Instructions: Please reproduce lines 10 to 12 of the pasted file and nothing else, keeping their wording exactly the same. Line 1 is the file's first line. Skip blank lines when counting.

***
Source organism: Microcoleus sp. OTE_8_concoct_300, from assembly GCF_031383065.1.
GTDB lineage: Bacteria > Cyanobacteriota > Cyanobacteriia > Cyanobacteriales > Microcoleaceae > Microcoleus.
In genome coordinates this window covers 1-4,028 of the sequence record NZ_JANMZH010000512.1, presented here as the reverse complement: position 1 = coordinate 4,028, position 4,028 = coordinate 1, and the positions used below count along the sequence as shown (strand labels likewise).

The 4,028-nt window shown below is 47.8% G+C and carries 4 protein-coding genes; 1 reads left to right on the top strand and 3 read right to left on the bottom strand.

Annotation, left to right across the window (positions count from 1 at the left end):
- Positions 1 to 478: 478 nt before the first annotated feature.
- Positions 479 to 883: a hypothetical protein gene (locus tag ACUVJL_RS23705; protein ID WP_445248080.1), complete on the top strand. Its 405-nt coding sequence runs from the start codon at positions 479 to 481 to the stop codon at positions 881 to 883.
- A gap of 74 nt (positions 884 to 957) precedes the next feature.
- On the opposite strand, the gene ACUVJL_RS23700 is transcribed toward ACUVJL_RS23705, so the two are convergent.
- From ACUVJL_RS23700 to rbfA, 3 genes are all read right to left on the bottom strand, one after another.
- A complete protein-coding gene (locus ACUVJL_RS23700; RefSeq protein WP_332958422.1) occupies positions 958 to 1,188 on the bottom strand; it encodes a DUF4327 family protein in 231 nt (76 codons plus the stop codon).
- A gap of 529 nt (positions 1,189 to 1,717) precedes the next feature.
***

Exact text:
- From ACUVJL_RS23700 to rbfA, 3 genes are all read right to left on the bottom strand, one after another.
- A complete protein-coding gene (locus ACUVJL_RS23700; RefSeq protein WP_332958422.1) occupies positions 958 to 1,188 on the bottom strand; it encodes a DUF4327 family protein in 231 nt (76 codons plus the stop codon).
- A gap of 529 nt (positions 1,189 to 1,717) precedes the next feature.